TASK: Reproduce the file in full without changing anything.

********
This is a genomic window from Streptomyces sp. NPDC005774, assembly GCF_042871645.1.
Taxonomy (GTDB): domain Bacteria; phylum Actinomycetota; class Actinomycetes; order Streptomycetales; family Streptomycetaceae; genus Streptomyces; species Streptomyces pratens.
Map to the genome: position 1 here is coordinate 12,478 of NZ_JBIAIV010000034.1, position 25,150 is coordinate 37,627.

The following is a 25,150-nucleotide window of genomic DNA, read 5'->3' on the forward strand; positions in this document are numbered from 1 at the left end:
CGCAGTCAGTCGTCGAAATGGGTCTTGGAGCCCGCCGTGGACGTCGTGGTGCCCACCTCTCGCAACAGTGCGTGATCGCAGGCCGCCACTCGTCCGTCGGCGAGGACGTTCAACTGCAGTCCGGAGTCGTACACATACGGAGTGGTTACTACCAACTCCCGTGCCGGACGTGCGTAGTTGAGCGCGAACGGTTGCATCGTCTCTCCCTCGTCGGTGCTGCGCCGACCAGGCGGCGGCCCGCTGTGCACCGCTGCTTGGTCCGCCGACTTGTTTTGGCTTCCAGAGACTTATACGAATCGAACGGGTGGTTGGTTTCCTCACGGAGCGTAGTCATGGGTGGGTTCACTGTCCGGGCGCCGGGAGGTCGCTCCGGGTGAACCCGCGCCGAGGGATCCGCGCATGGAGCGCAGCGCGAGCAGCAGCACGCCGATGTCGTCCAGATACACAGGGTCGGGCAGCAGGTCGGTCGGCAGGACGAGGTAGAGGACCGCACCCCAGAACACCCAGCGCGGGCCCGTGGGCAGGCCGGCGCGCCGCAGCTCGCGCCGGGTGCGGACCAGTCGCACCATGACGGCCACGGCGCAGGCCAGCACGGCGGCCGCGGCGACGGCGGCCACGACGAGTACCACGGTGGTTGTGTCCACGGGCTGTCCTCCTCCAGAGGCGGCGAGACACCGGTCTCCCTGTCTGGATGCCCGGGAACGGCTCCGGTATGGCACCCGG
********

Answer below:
This is a genomic window from Streptomyces sp. NPDC005774, assembly GCF_042871645.1.
Taxonomy (GTDB): domain Bacteria; phylum Actinomycetota; class Actinomycetes; order Streptomycetales; family Streptomycetaceae; genus Streptomyces; species Streptomyces pratens.
Map to the genome: position 1 here is coordinate 12,478 of NZ_JBIAIV010000034.1, position 25,150 is coordinate 37,627.

The following is a 25,150-nucleotide window of genomic DNA, read 5'->3' on the forward strand; positions in this document are numbered from 1 at the left end:
CGCAGTCAGTCGTCGAAATGGGTCTTGGAGCCCGCCGTGGACGTCGTGGTGCCCACCTCTCGCAACAGTGCGTGATCGCAGGCCGCCACTCGTCCGTCGGCGAGGACGTTCAACTGCAGTCCGGAGTCGTACACATACGGAGTGGTTACTACCAACTCCCGTGCCGGACGTGCGTAGTTGAGCGCGAACGGTTGCATCGTCTCTCCCTCGTCGGTGCTGCGCCGACCAGGCGGCGGCCCGCTGTGCACCGCTGCTTGGTCCGCCGACTTGTTTTGGCTTCCAGAGACTTATACGAATCGAACGGGTGGTTGGTTTCCTCACGGAGCGTAGTCATGGGTGGGTTCACTGTCCGGGCGCCGGGAGGTCGCTCCGGGTGAACCCGCGCCGAGGGATCCGCGCATGGAGCGCAGCGCGAGCAGCAGCACGCCGATGTCGTCCAGATACACAGGGTCGGGCAGCAGGTCGGTCGGCAGGACGAGGTAGAGGACCGCACCCCAGAACACCCAGCGCGGGCCCGTGGGCAGGCCGGCGCGCCGCAGCTCGCGCCGGGTGCGGACCAGTCGCACCATGACGGCCACGGCGCAGGCCAGCACGGCGGCCGCGGCGACGGCGGCCACGACGAGTACCACGGTGGTTGTGTCCACGGGCTGTCCTCCTCCAGAGGCGGCGAGACACCGGTCTCCCTGTCTGGATGCCCGGGAACGGCTCCGGTATGGCACCCGG